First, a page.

Cornwall County Cricket Club

Cornwall County Cricket Club is one of twenty minor county clubs within the domestic cricket structure of England and Wales. It represents the historic county of Cornwall. The team has played in the Minor Counties Championship since 1904 and became champions in 2012. They also play in the MCCA Knockout Trophy. Cornwall played List A matches occasionally from 1970 until 2004 but is not classified as a List A team per se.[1]

Cornwall County Cricket Club
CaptainScott Harvey
CoachGodfrey Furse
Team information
Founded1894; 129 years ago (1894)
MCCC wins1 (2012)
MCCAT wins1 (2015)
FP Trophy wins0
Official websiteCornwall County Cricket Club
Flag of Cornwall County Cricket Club

The club play home matches at various venues including Roskear in Camborne, Trescobeas in Falmouth, Boscawen Park in Truro and Wheal Eliza ground in St Austell.

History Edit

Earliest cricket in Cornwall Edit

The first recorded mention of cricket in Cornwall is an advertisement in the Sherborne Mercury on 18 June 1781 for the sale of cattle at St Teath, near Camelford. The advertisement was dated 14 June 1781 and signed by Nathaniel Long and finished with a note, viz The evening of the same day will be circketed for a very handsome silver-laced hat.[2]

According to Bowen (1970) a county organisation is known to have existed in 1813 and the first cricket club in Cornwall was known as the Cornish Cricket Club of Truro.[3] The club moved to a new ground at Bosvigo, near Treyew, in 1844, and at about this time the name of the club was changed to Truro Cricket Club. A number of clubs were formed in the 1820s and for the first time regular inter-club matches took place, as well as the matches within towns such as Over Thirties v Under Thirties and Married v Singles. By the 1850s the large Cornish land-owning families, such as the Fortescue family of Boconnoc and the Agar-Robartes of Lanhydrock began to encourage the game, and between 1858 and 1870 many of the best English players toured Cornwall with teams such as the "All England Eleven", "North of England Eleven" and the "United Eleven of All England". In 1859 Cornwall lost to the Gentlemen of Devon and matches continued for a few years but were stopped following heavy Cornish defeats; Cornwall did beat Devon by an innings and 29 runs in 1887. Compared with other places, the lack of public schools seems to have held back the development of cricket, but by 1900 there were over one hundred and sixty clubs in Cornwall.[4]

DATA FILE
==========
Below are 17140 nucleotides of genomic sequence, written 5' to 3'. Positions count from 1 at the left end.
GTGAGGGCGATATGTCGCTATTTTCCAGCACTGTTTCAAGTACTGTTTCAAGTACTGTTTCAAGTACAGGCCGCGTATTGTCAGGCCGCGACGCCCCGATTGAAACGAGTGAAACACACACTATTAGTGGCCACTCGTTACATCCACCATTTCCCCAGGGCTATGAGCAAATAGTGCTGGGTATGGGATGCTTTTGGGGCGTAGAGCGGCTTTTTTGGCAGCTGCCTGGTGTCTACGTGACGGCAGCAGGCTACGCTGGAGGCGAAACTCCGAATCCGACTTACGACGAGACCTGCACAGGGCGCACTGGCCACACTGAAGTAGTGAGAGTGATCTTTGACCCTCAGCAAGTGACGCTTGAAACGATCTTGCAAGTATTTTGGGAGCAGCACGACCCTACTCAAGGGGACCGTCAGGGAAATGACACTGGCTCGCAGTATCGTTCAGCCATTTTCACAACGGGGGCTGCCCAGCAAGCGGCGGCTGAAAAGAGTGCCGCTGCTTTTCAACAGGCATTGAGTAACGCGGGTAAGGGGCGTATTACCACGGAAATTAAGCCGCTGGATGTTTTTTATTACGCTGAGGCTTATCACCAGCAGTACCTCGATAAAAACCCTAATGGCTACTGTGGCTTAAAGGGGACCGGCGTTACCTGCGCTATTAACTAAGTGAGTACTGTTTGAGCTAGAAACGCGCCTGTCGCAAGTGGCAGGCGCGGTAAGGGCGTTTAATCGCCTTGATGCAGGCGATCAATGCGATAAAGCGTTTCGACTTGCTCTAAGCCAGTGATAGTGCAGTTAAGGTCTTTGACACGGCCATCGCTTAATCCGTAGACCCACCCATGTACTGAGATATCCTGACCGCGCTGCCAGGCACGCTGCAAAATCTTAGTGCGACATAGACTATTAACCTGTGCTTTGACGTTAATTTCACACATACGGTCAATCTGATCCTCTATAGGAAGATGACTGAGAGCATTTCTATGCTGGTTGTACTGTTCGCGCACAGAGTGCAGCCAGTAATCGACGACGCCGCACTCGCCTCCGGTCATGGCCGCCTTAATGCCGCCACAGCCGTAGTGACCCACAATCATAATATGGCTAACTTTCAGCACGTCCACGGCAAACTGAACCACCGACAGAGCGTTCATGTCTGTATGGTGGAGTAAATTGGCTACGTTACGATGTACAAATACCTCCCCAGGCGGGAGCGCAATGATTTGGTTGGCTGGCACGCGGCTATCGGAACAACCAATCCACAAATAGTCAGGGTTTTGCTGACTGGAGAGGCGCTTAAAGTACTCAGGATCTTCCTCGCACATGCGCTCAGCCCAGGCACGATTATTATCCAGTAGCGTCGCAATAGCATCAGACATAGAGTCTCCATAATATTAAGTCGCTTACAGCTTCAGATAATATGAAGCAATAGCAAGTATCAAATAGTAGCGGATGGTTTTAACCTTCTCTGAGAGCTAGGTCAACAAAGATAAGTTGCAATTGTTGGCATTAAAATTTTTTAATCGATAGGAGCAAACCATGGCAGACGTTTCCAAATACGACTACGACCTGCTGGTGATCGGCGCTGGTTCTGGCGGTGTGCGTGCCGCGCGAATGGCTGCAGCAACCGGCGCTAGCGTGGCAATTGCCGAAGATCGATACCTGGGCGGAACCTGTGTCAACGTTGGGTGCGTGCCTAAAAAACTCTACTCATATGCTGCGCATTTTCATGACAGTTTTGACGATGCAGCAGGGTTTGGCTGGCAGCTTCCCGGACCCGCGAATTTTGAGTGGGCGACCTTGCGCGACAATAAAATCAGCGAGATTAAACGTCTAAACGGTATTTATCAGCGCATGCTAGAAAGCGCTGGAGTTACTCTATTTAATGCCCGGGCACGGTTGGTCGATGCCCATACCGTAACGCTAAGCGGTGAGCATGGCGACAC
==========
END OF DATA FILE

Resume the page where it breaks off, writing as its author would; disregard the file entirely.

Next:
Origin and history of CCC Edit

The present Cornwall CCC was founded on 11 November 1894 at a meeting presided by Lord Robartes at the Talbot Hotel, Lostwithiel. Fifteen affiliated clubs and 114 subscribers contributed £151 6s 0d towards the new club. The first match was played against Devon on 22–23 July 1895 and they first competed in the Minor Counties Championship in 1904, appearing every year since with the exception of 1920.[5] Cornwall won the Minor Counties Championship for the first time in their history in 2012, beating Buckinghamshire in the final. In 2015 Cornwall won the Unicorn Knockout Trophy beating Northumberland by 7 wickets at Sir Paul Getty's Ground, Wormsley, Buckinghamshire.[6]

Honours Edit

  • Minor Counties Championship (1) 2012[7]
  • Unicorns Knockout Trophy (1) 2015[6]

Notable players Edit

See List of Cornwall CCC players and Category:Cornwall cricketers

The following Cornwall cricketers have played in the first-class game:

References Edit

  1. ^ "List A events played by Cornwall". CricketArchive. Retrieved 2 January 2016.
  2. ^ Gilbert, Martin (2005). One Hundred Years of The Cornwall Cricket League. pp. 15–16.
  3. ^ Wyatt, Jonathan (2015). Truro Cricket Club Looks Back Over 200 Years. In Cricket In Cornwall 2014. Cornwall Cricket Board. pp. 32–33.
  4. ^ Gilbert, Martin (2005). One Hundred Years of The Cornwall Cricket League. pp. 159–162.
  5. ^ Weeks, Michael (2015). Cricket In Cornwall 2014. pp. 195–213.
  6. ^ a b "Cornwall v Northumberland". Cricket Archive. Retrieved 7 February 2016.
  7. ^ "Minor Counties Roll of Honour". Archived from the original on 11 September 2011. Retrieved 23 August 2011.

Further reading Edit

External links Edit